• (Advanced) Receiving 360-degree reviews of CIOs by LOB peers and partners.
  • (Advanced) Creating communiqués of practice and performance with suppliers and partners.

For ITOs grappling to get the basics right, successful CIOs create an IT marketing function, establish relationship managers to regularly communicate with the LOBs, and start publicizing ITO effectiveness through activities such as strategic, project, and operational planning. Measuring and demonstrating progress on the top-two LOB issues also reinforce closer business/IT alignment.

To perform top-notch IT value management, CIOs implement the following best practices:

  • (Basic) Applying baseline assessments to a value management plan.
  • (Basic) Creating service-level agreements (SLAs) to properly set expectations.
  • (Intermediate) Performing basic portfolio management to communicate the value of IT projects.
  • (Intermediate) Developing and refining investment return processes and criteria to manage risks, benefits, and variability.
  • (Intermediate) Creating communication plans and strategies for nearly identical communiqués.
  • (Advanced) Applying real options analysis (ROA) valuation techniques.
  • (Advanced) Creating taxonomies to link strategic, managerial, supervisory, and operational IT activities to ensure consistent IT value at each reporting level.

For ITOs struggling to establish trust, knowledgeable CIOs administer well-understood SLAs, measure what matters to the LOBs, and execute on detailed value management plans to deliver maximum value. To raise ITO performance one level, CIOs increase the businesses' perceptions of their dependencies on IT operations.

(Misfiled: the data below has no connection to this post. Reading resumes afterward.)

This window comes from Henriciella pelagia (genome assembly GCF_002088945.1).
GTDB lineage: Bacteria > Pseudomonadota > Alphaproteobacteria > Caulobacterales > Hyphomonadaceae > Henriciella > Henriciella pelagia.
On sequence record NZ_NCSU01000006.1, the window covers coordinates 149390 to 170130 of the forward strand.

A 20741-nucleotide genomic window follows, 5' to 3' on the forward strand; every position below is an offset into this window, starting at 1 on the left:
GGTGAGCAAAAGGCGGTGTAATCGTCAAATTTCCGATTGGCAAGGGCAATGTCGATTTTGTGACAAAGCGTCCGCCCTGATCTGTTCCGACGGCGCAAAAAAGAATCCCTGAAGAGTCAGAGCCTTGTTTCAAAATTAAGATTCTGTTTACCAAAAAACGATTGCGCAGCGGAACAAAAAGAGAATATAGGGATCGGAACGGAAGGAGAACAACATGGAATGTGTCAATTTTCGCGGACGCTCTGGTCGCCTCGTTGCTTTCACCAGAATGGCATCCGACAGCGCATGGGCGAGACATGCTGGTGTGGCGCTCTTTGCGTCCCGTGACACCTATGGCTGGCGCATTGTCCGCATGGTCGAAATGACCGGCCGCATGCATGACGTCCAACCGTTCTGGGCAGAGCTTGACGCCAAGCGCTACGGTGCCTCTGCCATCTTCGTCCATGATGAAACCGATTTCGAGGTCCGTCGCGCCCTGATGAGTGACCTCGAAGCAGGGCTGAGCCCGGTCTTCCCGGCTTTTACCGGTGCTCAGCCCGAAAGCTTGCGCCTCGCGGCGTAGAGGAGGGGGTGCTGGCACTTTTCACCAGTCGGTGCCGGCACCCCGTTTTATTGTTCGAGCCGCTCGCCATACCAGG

To develop leaders, CIOs implement the following best practices:

  • (Basic) Building teams and employing principles-based management.
  • (Basic) Training in team building and effective communications (writing, public speaking, and running meetings).
  • (Intermediate) Assigning personal coaches or mentors to high-potential employees.
  • (Intermediate) Building employees' experience base, including rotational assignments
  • (Intermediate) Providing MBA-level classes on strategy, tactics, and entrepreneurship.
  • (Advanced) Having employees perform assessments on competitors.
  • (Advanced) Building safety nets for senior IT staff members to recognize, measure, take, and control risks.

To kick-start various initiatives, CIOs with their HR specialists act purposefully to build, train, and motivate high performers into leaders. Because high-performing IT people do not necessarily know how to lead effectively, CIOs train leaders on how to build high-performance teams.

Our latest CIO survey reveals both key issues and best practices. With highly visible budgets, CIOs are globally consistent in dynamically aligning with businesses as conditions change, educating executives on IT investments, and training lieutenants to handle greater ambiguity and technical complexity. To address top issues, CIOs employ various best practices (relationship management, portfolio management, dynamic strategic planning, etc.) based on IT maturity.

Business Impact: Well-aligned, resourced, and managed IT organizations enable corporations to compete more effectively despite greater levels of market, customer, and business uncertainty.

Bottom Line: Although apprehensive about many issues, CIOs focus on one or two strategic initiatives to ensure continued business/IT alignment, delivery of IT value, and top-notch performance. A back-to-basics approach of crafting, categorizing, and conveying progress is tried-and-true best IT practice.

META Group of Stamford, Conn., is a leading research and consulting firm, focusing on information technology and business transformation strategies. For more information, visit